"Don't undertake a project unless it is manifestly important and nearly impossible."
- Edwin H. Land
For the eclipse last month, I decided to try to fly a high-altitude balloon in an attempt to stream videos and pictures of the eclipse for the duration of the flight. Unfortunately, I lost my communications link with the balloon payload about a half hour after the launch, so my best eclipse pictures were from the ground, but this Instructable will serve as a means to document the accomplishments and failures from the flight and show how the technology demonstration (however brief) from this flight could be used for future flights to get a 400+ Mbit/s WiFi link with small, amateur, high-altitude balloon payload.
I hope it is useful for you all in your efforts to plan, build, and fly your own payloads.
Also, I have a small amount of experience in Mission Operations from a NASA-funded mission, so I tried to break the steps of this Instructable into some of the different subsystems you would see on NASA-like space missions.
Finally, I wanted this project to be as COTS as possible, so nearly all of the payload electronics can be found on Amazon and eBay. The only things that aren't on Amazon or eBay are the amateur radio beacons from Byonics and the fill gas (either hydrogen or helium depending on what is more accessible to you) you can get from a local welding supply store.
Safety is very important, so attempt this project at your own risk, and handle all equipment and materials with care. Also, make sure you follow all laws and regulations for where you are planning on flying.
Step 1: Materials and Supplies
This materials list is for starting high-altitude balloon launching from scratch. If you are able to successfully recover your payload, it makes future launches substantially less expensive. In this list, I have denoted which items are expendable and which items can be reused for future launches.
- 1kg latex balloon (expendable)
- Fill gas* (expendable)
- 1.25" PVC pipe, coupler, cross, and bushing** (expendable)
- Air quick connects** (expendable)
- Kite line (expendable)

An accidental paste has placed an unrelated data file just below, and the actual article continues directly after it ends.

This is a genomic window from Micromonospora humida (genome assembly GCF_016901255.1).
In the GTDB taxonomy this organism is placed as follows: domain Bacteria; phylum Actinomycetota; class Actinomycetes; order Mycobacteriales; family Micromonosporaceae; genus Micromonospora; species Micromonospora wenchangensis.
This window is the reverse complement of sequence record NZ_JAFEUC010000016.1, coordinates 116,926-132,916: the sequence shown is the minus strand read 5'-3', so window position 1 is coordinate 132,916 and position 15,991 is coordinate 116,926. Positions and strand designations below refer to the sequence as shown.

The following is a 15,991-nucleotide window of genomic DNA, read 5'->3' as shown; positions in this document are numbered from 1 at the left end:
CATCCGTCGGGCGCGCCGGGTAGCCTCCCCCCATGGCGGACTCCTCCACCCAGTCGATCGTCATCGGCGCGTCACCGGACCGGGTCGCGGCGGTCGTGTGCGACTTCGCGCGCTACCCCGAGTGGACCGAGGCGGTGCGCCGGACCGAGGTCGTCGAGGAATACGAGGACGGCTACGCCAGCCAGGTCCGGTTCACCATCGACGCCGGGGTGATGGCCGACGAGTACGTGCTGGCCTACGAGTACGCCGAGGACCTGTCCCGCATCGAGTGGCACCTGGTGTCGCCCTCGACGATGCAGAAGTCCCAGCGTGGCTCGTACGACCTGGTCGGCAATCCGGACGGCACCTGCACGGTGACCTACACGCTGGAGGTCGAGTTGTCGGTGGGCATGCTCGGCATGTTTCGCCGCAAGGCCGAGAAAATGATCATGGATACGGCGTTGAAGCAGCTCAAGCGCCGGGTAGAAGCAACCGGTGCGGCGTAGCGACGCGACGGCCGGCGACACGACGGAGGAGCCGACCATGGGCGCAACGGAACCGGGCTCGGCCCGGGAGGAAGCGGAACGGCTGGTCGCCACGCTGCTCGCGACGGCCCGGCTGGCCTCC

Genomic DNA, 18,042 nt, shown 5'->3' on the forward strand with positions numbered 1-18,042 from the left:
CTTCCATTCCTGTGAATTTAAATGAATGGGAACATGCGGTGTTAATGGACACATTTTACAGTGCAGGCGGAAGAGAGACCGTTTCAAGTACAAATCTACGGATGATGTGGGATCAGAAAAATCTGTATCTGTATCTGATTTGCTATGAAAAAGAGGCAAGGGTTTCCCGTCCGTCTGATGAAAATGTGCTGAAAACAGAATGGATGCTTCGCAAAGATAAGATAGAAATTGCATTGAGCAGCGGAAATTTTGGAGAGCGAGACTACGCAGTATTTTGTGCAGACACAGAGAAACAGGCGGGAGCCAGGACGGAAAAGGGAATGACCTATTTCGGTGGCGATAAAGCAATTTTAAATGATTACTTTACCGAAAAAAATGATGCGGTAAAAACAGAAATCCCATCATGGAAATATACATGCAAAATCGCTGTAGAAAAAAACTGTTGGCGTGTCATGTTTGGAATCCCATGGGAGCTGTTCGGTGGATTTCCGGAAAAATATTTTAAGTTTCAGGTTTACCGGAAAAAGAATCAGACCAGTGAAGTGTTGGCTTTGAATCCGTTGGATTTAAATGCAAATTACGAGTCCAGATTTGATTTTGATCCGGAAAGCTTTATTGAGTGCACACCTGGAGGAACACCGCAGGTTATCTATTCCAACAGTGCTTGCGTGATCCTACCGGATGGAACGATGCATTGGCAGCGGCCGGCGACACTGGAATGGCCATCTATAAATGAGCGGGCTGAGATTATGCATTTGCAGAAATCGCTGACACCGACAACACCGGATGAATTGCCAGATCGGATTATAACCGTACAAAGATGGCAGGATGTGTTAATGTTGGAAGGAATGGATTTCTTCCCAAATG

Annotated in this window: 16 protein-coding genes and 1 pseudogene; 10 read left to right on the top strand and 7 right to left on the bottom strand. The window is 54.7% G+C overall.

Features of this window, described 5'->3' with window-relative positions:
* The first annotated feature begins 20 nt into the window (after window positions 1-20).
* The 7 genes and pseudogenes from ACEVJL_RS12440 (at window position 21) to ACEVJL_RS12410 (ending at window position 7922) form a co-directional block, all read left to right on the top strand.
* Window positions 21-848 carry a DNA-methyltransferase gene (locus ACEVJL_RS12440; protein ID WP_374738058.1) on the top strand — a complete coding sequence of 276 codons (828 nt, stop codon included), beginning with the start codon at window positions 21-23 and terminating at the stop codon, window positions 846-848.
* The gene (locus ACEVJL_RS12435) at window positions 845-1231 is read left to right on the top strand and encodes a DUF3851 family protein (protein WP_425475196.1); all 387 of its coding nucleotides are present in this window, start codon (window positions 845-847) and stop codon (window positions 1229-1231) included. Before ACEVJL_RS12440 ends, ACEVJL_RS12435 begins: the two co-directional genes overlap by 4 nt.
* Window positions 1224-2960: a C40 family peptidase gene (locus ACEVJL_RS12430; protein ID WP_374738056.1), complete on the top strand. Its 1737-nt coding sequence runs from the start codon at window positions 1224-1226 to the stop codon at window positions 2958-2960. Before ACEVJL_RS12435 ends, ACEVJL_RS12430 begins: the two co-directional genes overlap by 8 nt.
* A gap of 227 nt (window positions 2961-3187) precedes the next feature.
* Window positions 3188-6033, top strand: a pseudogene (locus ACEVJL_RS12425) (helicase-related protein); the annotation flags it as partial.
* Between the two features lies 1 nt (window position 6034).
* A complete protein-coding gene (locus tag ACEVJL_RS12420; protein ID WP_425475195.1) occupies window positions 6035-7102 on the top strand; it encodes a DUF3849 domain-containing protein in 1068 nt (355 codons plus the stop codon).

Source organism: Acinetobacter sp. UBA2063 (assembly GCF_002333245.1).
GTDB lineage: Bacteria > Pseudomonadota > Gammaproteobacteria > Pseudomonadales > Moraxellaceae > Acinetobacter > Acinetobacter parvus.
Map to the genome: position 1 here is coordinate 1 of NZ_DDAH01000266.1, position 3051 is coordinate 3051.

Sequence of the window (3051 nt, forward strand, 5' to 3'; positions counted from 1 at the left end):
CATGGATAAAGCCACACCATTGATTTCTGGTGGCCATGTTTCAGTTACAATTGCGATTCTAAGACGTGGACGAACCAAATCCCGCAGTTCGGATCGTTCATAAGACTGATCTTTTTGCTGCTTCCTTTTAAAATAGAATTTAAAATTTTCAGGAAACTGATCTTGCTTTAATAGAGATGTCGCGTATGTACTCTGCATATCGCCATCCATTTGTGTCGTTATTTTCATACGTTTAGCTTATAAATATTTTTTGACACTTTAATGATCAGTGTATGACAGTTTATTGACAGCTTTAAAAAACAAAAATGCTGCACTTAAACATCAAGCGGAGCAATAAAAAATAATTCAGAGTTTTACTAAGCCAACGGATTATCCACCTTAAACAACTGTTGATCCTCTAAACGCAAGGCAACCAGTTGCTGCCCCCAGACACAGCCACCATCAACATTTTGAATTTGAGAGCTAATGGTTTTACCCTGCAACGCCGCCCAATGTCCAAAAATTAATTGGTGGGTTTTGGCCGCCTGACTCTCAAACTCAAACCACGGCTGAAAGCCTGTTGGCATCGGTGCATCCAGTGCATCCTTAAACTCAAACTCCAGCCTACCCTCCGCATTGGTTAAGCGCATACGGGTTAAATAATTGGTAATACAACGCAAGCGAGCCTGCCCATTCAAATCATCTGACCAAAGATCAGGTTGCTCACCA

- Radar reflector (re-usable)
- Kapton tape (expendable, but one 1" roll will last for many launches)
- Zip ties (expendable)
- Orange spray paint (expendable, but similar to kapton tape)
- Styrofoam cooler (re-usable)
- Ubiquiti 5GHz LiteBeam dish (re-usable)
- Ubiquiti 5GHz LiteBeam Sector (re-usable)
- Eclipse glasses (re-usable)
- Gigabit switch (re-usable)
- Action cameras (x3) (re-usable)
- APRS beacon (x2) (re-usable)
- Morse code beacon (re-usable)
- Hanging scale (re-usable)
- Micro-USB cables (x2) (re-usable)
- RPi heatsink (x2) (re-usable, but coupled to RPi)
- 64GB micro-SD (x2) (re-usable)
- u.fl to SMA adapter (re-usable)
- 20AWG silicone hookup wire (expendable, but similar to kapton tape)
- 9V lithium battery (expendable - specifically for Morse code beacon)
- GPS antenna (re-usable)
- GPS breakout (re-usable)
- USB phone battery (re-usable)
- Digital temperature sensors (re-usable)
- AA lithium batteries (expendable)
- RPi 3 (x2) (re-usable)
- RPi webcam (x2) (re-usable)
- 1080p webcam (x3) (re-usable)
- 2.1mm barrel jacks (re-usable)
- PoE injector (re-usable)
- DC-DC stepdown converter (re-usable)
- 6" ethernet cable (x2) (re-usable)
- 12" ethernet cable (re-usable)
- 4AA battery holder (x4) (re-usable)
- 500W power inverterter (re-usable)
- 8AWG power cable (re-usable; for ground system batteries)
- 8AWG ring terminals (x4 +/- pairs) (re-usable; for ground system batteries)
- 12V 20Ah SLA batteries (x2) (re-usable)
- 2-part epoxy (expendable, the more the better...)
expect to pay between $1k and $2k for a first-time balloon launch.
* I prefer using hydrogen because it is much cheaper than helium and provides a pinch greater lift, but helium is safer to use, and thus likely to be more easily accessible in educational settings
** The PVC for the fill nozzle could be reused, but personally, I like keeping he fill nozzles and whatever balloon is left attached as a memento for each launch I do.
Step 2: The Plan
The core of this project is a pair of Ubiquiti access points functioning as a WiFI bridge between the ground system and the balloon payload. They can be configured as a simple bridge, making a seamless connection between the network on the ground and the network on the balloon payload. With this configuration, you only need to worry about setting up IP addresses on a single subnet and don't have to deal with gateways and the like.
In addition, I built the payload with two Raspberry Pi 3's as separate flight computers, one serving primarily as a data logger with a GPS unit and a set of temperature sensors, and the other serving primarily as an image capturing system with three separate webcams. One of them was modified with a solar filter in an attempt to capture the eclipse.